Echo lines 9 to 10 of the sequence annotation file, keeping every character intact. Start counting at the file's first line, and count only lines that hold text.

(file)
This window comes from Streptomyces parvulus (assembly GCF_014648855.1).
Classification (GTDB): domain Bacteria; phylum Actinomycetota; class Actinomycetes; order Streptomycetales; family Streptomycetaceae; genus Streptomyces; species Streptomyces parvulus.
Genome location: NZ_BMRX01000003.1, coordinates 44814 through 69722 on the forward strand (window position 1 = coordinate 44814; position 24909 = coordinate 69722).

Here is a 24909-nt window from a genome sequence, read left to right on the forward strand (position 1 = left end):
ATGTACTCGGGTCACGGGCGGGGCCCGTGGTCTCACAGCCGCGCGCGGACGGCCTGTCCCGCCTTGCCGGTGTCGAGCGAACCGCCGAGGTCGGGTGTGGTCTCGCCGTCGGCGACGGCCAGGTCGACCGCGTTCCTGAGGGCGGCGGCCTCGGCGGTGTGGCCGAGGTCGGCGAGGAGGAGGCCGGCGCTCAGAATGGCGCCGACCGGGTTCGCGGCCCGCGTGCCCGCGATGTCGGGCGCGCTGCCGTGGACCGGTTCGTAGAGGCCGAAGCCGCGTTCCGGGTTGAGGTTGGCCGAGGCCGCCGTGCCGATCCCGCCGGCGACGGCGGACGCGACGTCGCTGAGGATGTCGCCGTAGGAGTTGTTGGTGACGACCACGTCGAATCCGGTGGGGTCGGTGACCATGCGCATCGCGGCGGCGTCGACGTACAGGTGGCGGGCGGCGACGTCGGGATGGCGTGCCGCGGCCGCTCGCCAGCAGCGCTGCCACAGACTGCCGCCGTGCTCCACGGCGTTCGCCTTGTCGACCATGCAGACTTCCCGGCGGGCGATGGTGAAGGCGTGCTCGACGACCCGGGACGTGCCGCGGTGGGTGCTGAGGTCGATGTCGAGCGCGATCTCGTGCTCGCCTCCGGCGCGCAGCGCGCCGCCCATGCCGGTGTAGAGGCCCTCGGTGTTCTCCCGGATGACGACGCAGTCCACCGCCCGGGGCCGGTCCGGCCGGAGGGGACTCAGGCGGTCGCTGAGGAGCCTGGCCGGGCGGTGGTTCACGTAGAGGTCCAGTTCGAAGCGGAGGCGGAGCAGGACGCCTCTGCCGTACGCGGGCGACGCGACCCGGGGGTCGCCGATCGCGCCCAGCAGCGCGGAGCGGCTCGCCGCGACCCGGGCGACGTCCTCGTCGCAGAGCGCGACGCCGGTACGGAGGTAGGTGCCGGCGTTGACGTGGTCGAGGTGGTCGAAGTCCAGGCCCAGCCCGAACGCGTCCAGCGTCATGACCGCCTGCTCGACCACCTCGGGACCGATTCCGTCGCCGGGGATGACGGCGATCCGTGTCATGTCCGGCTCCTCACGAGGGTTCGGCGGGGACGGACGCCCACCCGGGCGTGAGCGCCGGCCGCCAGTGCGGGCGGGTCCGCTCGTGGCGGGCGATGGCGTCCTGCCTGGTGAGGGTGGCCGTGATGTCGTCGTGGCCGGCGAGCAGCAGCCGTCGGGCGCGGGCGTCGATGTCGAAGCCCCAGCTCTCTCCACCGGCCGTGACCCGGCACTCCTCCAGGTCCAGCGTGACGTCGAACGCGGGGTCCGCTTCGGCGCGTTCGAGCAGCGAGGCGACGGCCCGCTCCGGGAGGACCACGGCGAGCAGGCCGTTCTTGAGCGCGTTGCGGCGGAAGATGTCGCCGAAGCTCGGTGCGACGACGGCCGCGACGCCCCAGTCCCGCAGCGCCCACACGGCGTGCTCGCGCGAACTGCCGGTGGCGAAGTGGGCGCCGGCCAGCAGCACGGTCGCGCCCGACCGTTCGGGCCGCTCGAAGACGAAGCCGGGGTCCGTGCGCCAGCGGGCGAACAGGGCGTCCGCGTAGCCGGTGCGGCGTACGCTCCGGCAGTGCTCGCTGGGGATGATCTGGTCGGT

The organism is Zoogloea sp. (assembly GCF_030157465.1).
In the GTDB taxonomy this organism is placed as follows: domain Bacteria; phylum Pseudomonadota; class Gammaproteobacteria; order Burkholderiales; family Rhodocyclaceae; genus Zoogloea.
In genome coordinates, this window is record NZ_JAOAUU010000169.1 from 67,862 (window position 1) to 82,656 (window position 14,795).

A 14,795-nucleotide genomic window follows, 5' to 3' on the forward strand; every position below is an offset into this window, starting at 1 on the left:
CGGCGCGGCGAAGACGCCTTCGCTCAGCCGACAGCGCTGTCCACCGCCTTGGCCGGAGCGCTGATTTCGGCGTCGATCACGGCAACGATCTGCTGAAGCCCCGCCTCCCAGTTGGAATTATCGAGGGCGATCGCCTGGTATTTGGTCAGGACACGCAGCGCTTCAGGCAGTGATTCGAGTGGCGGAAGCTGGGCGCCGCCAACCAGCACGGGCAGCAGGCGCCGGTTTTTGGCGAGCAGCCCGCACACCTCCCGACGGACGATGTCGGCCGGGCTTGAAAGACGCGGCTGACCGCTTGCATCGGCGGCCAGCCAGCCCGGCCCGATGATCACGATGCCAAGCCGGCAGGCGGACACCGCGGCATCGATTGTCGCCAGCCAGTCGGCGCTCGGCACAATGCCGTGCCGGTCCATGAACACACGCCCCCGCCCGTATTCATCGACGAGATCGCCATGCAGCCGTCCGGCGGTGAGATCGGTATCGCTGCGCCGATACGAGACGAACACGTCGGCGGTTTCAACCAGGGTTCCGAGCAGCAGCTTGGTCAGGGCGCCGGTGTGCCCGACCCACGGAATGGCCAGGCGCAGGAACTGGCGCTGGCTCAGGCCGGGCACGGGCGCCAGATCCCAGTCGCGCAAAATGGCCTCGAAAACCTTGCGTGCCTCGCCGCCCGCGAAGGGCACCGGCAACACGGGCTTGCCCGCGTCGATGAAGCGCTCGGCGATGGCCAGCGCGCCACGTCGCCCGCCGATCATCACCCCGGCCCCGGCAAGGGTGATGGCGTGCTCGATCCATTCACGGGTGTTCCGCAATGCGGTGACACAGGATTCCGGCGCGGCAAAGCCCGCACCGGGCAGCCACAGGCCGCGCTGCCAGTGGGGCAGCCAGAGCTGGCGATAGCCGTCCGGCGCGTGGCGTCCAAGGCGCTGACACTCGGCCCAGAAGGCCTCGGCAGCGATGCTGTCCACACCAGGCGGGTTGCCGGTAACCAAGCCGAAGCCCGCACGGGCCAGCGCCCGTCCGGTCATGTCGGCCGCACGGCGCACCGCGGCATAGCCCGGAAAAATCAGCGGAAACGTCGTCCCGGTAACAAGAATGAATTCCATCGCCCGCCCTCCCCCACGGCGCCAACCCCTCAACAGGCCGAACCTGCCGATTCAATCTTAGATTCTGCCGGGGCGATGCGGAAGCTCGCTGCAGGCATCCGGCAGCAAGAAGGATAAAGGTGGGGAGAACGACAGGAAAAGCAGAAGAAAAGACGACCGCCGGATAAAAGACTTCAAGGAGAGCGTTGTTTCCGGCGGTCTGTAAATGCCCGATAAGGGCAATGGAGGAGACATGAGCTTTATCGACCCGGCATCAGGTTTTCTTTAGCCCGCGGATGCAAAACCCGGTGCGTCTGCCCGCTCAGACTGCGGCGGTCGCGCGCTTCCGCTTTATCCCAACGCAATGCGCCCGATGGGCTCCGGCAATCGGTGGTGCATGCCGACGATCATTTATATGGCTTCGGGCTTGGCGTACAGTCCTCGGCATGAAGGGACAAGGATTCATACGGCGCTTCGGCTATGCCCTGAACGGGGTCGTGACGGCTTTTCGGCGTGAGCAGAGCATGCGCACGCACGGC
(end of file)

A 14,795-nucleotide genomic window follows, 5' to 3' on the forward strand; every position below is an offset into this window, starting at 1 on the left:
CGGCGCGGCGAAGACGCCTTCGCTCAGCCGACAGCGCTGTCCACCGCCTTGGCCGGAGCGCTGATTTCGGCGTCGATCACGGCAACGATCTGCTGAAGCCCCGCCTCCCAGTTGGAATTATCGAGGGCGATCGCCTGGTATTTGGTCAGGACACGCAGCGCTTCAGGCAGTGATTCGAGTGGCGGAAGCTGGGCGCCGCCAACCAGCACGGGCAGCAGGCGCCGGTTTTTGGCGAGCAGCCCGCACACCTCCCGACGGACGATGTCGGCCGGGCTTGAAAGACGCGGCTGACCGCTTGCATCGGCGGCCAGCCAGCCCGGCCCGATGATCACGATGCCAAGCCGGCAGGCGGACACCGCGGCATCGATTGTCGCCAGCCAGTCGGCGCTCGGCACAATGCCGTGCCGGTCCATGAACACACGCCCCCGCCCGTATTCATCGACGAGATCGCCATGCAGCCGTCCGGCGGTGAGATCGGTATCGCTGCGCCGATACGAGACGAACACGTCGGCGGTTTCAACCAGGGTTCCGAGCAGCAGCTTGGTCAGGGCGCCGGTGTGCCCGACCCACGGAATGGCCAGGCGCAGGAACTGGCGCTGGCTCAGGCCGGGCACGGGCGCCAGATCCCAGTCGCGCAAAATGGCCTCGAAAACCTTGCGTGCCTCGCCGCCCGCGAAGGGCACCGGCAACACGGGCTTGCCCGCGTCGATGAAGCGCTCGGCGATGGCCAGCGCGCCACGTCGCCCGCCGATCATCACCCCGGCCCCGGCAAGGGTGATGGCGTGCTCGATCCATTCACGGGTGTTCCGCAATGCGGTGACACAGGATTCCGGCGCGGCAAAGCCCGCACCGGGCAGCCACAGGCCGCGCTGCCAGTGGGGCAGCCAGAGCTGGCGATAGCCGTCCGGCGCGTGGCGTCCAAGGCGCTGACACTCGGCCCAGAAGGCCTCGGCAGCGATGCTGTCCACACCAGGCGGGTTGCCGGTAACCAAGCCGAAGCCCGCACGGGCCAGCGCCCGTCCGGTCATGTCGGCCGCACGGCGCACCGCGGCATAGCCCGGAAAAATCAGCGGAAACGTCGTCCCGGTAACAAGAATGAATTCCATCGCCCGCCCTCCCCCACGGCGCCAACCCCTCAACAGGCCGAACCTGCCGATTCAATCTTAGATTCTGCCGGGGCGATGCGGAAGCTCGCTGCAGGCATCCGGCAGCAAGAAGGATAAAGGTGGGGAGAACGACAGGAAAAGCAGAAGAAAAGACGACCGCCGGATAAAAGACTTCAAGGAGAGCGTTGTTTCCGGCGGTCTGTAAATGCCCGATAAGGGCAATGGAGGAGACATGAGCTTTATCGACCCGGCATCAGGTTTTCTTTAGCCCGCGGATGCAAAACCCGGTGCGTCTGCCCGCTCAGACTGCGGCGGTCGCGCGCTTCCGCTTTATCCCAACGCAATGCGCCCGATGGGCTCCGGCAATCGGTGGTGCATGCCGACGATCATTTATATGGCTTCGGGCTTGGCGTACAGTCCTCGGCATGAAGGGACAAGGATTCATACGGCGCTTCGGCTATGCCCTGAACGGGGTCGTGACGGCTTTTCGGCGTGAGCAGAGCATGCGCACGCACGGC